What is the purpose of this form?
Form I-192 allows inadmissible nonimmigrant aliens to apply for advance permission to temporarily enter the United States.
Grounds of inadmissibility can be found in the Immigration and Nationality Act (INA) section 212(a). The statutory and regulatory basis for this form can be found in INA section 212(d)(3)(A)(ii) and Title 8 Code of Federal Regulations (CFR), part 212.4(b); and INA section 212(d)(13) and (14); 8 CFR 212.16 and 17, and 8 CFR 214.11 and 214.14 for T and U visa applicants.
Who should file this form?
Form I-192 should be filed if you are an inadmissible alien in one of the following categories:
- Inadmissible nonimmigrant already in possession of appropriate documents;
- Applicant for T nonimmigrant status; or
- Applicant for U nonimmigrant status.
Note: If you are seeking admission under the Visa Waiver Program (VWP) under INA section 217, you should NOT file this form. Aliens from VWP countries who are inadmissible must apply for a nonimmigrant visa at a U.S. Embassy or consulate for authorization to travel. You should contact the appropriate U.S. Embassy or consulate if you have any questions regarding your admissibility under VWP.
Note: Do not file this form if you are a T visa applicant who is inadmissible under INA section 212(a)(4)(Public charge) because you are exempt from this ground of inadmissibility.
Where to file?
- Inadmissible Nonimmigrant Already in Possession of Appropriate Documents: File the application with U.S. Customs and Border Protection (CBP) in advance of the date of intended travel to the United States. Filing of this application is generally done in person at a CBP - designated port of entry or a CBP - designated preclearance office. At this time, CBP-designated Preclearance & Offices are no longer accepting Form I-192 and Form I-212 applications for processing.
- Special Instructions for Citizens of Palau, the Federated States of Micronesia, or the Marshall Islands: You may contact the nearest consulate of the U.S. Department of State to receive instructions on where and how to submit this form. You may also receive filing instructions by e-mailing the CBP/Admissibility Review Office (ARO) at email@example.com. Attorneys should address their inquiries to: firstname.lastname@example.org. Beginning Mid-2019 you will be able to file and pay for your Form I-192 application online using the Electronic Secured Adjudication Forms Environment (e-SAFE). Nonimmigrants who electronically filed via e-SAFE and completed biometrics at ports of entry will receive a confirmation email when the application is submitted to CBP. e-SAFE will allow you to check the status of your application, receive electronic communications, and receive electronic notification of a decision. Processing times will range from 90 to 120 days from the day the biometrics are completed.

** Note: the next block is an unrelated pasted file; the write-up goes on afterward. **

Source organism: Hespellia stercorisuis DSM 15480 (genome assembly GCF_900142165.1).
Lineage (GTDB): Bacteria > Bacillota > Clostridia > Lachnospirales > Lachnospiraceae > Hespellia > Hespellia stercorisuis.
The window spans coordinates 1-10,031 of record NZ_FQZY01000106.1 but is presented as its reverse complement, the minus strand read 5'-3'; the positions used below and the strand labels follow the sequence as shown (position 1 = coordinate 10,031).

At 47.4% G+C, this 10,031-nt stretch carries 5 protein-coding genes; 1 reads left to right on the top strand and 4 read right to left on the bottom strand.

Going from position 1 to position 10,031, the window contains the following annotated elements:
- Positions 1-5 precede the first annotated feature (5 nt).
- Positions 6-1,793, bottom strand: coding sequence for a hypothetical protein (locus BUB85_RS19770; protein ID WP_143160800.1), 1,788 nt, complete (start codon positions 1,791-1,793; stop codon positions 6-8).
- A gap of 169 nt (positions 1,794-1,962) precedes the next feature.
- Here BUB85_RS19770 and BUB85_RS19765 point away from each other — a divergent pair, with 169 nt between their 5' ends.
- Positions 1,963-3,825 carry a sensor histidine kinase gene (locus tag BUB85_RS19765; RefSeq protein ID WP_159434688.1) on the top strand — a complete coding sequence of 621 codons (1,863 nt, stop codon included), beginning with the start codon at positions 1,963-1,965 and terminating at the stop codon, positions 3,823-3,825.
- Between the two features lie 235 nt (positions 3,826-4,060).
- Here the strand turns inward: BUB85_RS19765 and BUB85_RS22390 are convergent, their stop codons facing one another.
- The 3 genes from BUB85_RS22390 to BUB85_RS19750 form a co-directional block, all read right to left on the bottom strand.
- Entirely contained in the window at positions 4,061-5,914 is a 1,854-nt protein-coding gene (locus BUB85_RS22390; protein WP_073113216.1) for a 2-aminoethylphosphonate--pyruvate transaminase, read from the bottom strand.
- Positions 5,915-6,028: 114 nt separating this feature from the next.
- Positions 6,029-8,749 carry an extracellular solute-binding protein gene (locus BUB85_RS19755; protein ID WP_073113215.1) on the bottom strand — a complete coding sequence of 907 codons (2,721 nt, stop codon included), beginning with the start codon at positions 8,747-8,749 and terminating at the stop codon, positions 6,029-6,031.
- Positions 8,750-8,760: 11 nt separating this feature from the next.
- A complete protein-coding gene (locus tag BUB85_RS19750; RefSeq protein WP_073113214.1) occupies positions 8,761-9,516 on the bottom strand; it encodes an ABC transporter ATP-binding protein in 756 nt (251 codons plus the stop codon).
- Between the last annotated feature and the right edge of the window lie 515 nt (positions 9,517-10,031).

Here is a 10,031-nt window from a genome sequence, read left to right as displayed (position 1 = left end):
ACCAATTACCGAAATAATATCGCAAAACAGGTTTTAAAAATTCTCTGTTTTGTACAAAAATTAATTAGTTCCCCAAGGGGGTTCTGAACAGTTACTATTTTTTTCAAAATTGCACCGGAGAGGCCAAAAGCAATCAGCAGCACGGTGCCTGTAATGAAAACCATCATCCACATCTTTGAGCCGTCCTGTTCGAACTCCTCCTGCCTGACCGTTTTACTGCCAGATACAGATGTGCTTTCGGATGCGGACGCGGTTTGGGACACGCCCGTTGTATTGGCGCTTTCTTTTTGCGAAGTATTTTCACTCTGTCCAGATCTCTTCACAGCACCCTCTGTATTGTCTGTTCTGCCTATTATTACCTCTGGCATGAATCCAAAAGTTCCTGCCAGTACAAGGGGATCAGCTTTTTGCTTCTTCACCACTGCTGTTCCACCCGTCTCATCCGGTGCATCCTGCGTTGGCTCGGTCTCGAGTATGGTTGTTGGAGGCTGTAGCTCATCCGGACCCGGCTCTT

- Applicant for T Nonimmigrant Status: If you are an applicant for T nonimmigrant status but you are inadmissible, you must file Form I-192 with U.S. Citizenship and Immigration Services (USCIS) at the Vermont Service Center. The address is: USCIS-Vermont Service Center, 75 Lower Welden Street, St. Albans, VT 05479-0001.
- Applicant for U Nonimmigrant Status: If you are an applicant for U nonimmigrant status, regardless of whether you are currently present in or outside the United States, and if you are inadmissible, you must file Form I-192 with USCIS at the Vermont Service Center. The address is: USCIS-Vermont Service Center, 75 Lower Welden Street, St. Albans, VT 05479-0001.
What must be submitted with the application?
The Form I-192 application package must include the following documentation:
- Evidence of your Citizenship.
- Completed Form I-192 signed and submitted by you (no copies).
- A properly executed Form G-28 must be included with the application if you have retained an authorized person to represent you on this specific application.
- U.S. Fingerprint card FD-258 or an electronically captured fingerprints that will be completed by a U.S. CBP Officer at the time of submission of your application.
- Form G-325A is not needed when filing the most recent version of the Form I-192. However, the ARO will continue to accept older versions that still require a Form G-325A completed and signed by you.
- If you have a criminal record in any other country's court system, you must obtain a copy of the applicable record or an official letter from the court of jurisdiction stating the reason why a copy of the record is not available.